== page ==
The Waiting Sea
Talalla Bay, Sri Lanka.

• 24mm • f/2.8 • 1/640 • ISO100 • 600D & EF-S24/2.8• circular polariser •

December 26th 2022 marks eighteen years since the devastating Boxing Day Tsunami of 2004, when the Indian Ocean rose up and killed over 35,000 Sri Lankans in two massive waves (the second measured as high as 11m, in places). The country suffered the second highest number of deaths in the Indian Ocean (after Indonesia which, being proximate to the epicentre of the underwater quake that caused the tsunami, lost almost 200,000 dead and missing). Over half a million people were displaced in Sri Lanka, as almost 90,000 coastal homes and buildings were destroyed by the waves. Over 250,000 people are estimated to have died in minutes, in fifteen countries, from Southeast Asia to East Africa. In island nations like Sri Lanka, the sea would never be looked at quite the same again.


Beach Morning Glory
Also known as bayhops and goat’s foot, Ipomoea pes-caprae sprawls across the sunlit morning beaches of Waikkal, north of Colombo. These are recent re-edits of pictures I shot for my very first Explore Sri Lanka assignment, in November 2015. My piece, Waterworld Waikkal, ran in the December issue that year.

• 24mm • f/2.8 • 1/400 • ISO100 • 600D & EF-S24/2.8 • circular polariser •

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Many Emotions, One Demand
Young protestors, in Colombo, call for the resignation of Sri Lankan President Gotabhaya Rajapakse and his government, which is blamed for the country’s worst economic crisis in modern history. Accused of corruption, nepotism, and ineptitude, Rajapakse has refused to step down in spite of a month of public demonstrations against him. In contrast to the largely peaceful middle class protests in the capital, civil disobedience in other areas by rural working and farming communities have been marked by increasingly desperate clashes with the police who, yesterday, shot several protestors in Rambukkana, 97km northeast of Colombo, killing at least one. Sri Lanka, April 2022.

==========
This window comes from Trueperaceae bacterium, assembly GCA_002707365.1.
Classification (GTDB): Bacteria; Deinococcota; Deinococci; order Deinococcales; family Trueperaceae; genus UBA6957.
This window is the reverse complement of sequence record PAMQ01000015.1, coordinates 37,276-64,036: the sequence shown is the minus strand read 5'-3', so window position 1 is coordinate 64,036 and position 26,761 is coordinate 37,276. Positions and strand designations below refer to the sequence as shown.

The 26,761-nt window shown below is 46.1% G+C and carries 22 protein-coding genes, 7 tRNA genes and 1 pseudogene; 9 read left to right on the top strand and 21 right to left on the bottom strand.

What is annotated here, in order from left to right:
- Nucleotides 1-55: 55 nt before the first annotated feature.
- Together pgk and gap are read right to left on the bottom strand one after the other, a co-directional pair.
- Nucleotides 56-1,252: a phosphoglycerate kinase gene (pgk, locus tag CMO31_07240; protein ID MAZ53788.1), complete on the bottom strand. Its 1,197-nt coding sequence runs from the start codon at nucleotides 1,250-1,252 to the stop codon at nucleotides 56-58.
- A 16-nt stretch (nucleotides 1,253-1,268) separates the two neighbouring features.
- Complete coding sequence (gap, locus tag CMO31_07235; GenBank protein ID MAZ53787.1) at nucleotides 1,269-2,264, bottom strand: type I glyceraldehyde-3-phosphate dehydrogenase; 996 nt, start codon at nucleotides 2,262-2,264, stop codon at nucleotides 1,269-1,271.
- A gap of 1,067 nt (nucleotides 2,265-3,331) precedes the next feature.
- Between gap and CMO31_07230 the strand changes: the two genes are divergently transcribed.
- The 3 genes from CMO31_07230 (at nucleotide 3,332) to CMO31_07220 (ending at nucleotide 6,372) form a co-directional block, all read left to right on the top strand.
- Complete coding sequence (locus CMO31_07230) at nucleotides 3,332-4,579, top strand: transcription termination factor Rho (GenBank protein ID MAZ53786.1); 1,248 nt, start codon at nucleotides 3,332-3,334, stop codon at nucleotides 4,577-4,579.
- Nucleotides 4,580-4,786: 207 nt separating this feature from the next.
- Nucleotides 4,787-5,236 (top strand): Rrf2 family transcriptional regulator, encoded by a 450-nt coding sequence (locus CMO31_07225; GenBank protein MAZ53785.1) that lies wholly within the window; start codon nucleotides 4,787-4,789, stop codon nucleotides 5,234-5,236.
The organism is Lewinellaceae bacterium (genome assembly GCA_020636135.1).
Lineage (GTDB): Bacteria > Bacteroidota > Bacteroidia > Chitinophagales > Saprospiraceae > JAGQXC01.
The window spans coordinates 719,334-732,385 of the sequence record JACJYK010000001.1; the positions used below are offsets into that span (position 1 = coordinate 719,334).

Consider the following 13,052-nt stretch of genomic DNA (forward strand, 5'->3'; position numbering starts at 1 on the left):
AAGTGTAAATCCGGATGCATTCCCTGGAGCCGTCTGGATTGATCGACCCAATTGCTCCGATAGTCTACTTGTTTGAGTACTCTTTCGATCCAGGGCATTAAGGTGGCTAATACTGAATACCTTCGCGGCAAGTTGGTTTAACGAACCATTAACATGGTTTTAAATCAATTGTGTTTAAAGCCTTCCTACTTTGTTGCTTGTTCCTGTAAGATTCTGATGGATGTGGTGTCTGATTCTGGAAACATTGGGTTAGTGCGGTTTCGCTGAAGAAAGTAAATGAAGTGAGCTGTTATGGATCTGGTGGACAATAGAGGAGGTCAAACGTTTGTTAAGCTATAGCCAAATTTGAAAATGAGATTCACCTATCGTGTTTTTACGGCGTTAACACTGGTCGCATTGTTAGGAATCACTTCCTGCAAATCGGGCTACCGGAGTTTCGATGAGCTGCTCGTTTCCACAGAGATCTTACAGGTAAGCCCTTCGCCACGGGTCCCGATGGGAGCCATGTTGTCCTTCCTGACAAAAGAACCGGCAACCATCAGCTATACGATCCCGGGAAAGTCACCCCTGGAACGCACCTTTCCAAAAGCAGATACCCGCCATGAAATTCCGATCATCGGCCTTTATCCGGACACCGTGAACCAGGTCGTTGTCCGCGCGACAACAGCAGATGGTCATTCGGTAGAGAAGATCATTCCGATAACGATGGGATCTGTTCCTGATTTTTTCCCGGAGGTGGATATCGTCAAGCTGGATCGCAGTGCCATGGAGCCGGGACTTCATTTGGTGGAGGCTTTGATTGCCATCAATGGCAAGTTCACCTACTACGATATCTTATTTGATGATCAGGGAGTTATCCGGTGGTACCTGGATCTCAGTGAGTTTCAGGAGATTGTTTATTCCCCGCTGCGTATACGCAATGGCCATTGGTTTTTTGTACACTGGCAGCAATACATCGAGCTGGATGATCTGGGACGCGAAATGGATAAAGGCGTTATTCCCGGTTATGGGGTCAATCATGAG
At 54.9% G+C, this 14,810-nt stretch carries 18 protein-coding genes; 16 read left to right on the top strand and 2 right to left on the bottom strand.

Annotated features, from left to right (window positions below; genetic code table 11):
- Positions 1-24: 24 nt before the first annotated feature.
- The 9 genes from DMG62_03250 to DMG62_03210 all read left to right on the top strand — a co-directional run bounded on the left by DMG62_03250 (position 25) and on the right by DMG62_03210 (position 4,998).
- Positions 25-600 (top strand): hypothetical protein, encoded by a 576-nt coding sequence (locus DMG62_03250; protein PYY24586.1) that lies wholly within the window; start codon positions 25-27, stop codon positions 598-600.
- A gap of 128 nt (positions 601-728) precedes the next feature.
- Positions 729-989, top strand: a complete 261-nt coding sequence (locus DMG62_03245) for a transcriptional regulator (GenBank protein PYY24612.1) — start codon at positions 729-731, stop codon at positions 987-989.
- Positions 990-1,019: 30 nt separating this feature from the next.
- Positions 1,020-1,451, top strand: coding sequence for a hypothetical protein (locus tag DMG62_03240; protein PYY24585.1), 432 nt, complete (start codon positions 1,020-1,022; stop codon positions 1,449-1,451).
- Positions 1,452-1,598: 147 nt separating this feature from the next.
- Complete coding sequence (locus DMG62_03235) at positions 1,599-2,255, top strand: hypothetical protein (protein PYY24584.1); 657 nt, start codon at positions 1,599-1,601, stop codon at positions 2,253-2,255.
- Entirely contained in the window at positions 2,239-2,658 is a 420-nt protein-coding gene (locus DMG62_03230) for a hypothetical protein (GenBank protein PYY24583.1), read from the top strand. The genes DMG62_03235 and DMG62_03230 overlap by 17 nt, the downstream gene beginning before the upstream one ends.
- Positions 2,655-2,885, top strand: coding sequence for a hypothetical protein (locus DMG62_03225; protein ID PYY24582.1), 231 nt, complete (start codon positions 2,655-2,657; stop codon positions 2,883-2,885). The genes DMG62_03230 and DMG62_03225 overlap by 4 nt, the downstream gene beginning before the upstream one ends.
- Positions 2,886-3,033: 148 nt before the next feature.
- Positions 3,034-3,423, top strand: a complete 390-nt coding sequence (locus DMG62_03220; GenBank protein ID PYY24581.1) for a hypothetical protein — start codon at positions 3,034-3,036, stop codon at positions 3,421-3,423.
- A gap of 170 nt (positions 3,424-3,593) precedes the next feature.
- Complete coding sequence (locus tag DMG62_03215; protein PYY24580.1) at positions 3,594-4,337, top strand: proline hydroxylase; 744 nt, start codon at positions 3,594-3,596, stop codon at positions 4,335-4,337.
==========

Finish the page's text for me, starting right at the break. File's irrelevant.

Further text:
We Are Risen
As the Sinhalese and Tamil New Year holiday week faded into Good Friday and the dawn of Easter Sunday (the latter itself a poignant and bloody reminder of how the current Sri Lankan regime stormed its way into power), the protesters stayed on at Galle Face Green, in Colombo, unrelenting in their demand that President Gotabhaya Rajapakse and his government resign. 17th April 2022. But ‘Gota’ has been equally stubborn in his refusal to quit, keeping his powerful older brother (former President Mahinda Rajapakse) in the PM slot, and merely reshuffling and reappointing his cabinet in what is a clear middle finger to the dissidents. The crippling economic crisis in Sri Lanka, the worst in its modern history, in which the country is suffering widespread shortages in electricity, fuel, cooking gas, medicine, and even food, has been felt most clearly by the middle and working classes, who have turned out at Galle Face in unprecedented numbers, with all ethnicities represented in a show of unity that has loudly voiced its accusations of government ineptitude and corruption. However, with the holidays ending today, and the president deadlocked with the protestors, the battle will return to parliament where, til now, the opposition parties have displayed little more than impotence and a distinct lack of leadership in reflecting the voice of the people in the legislature.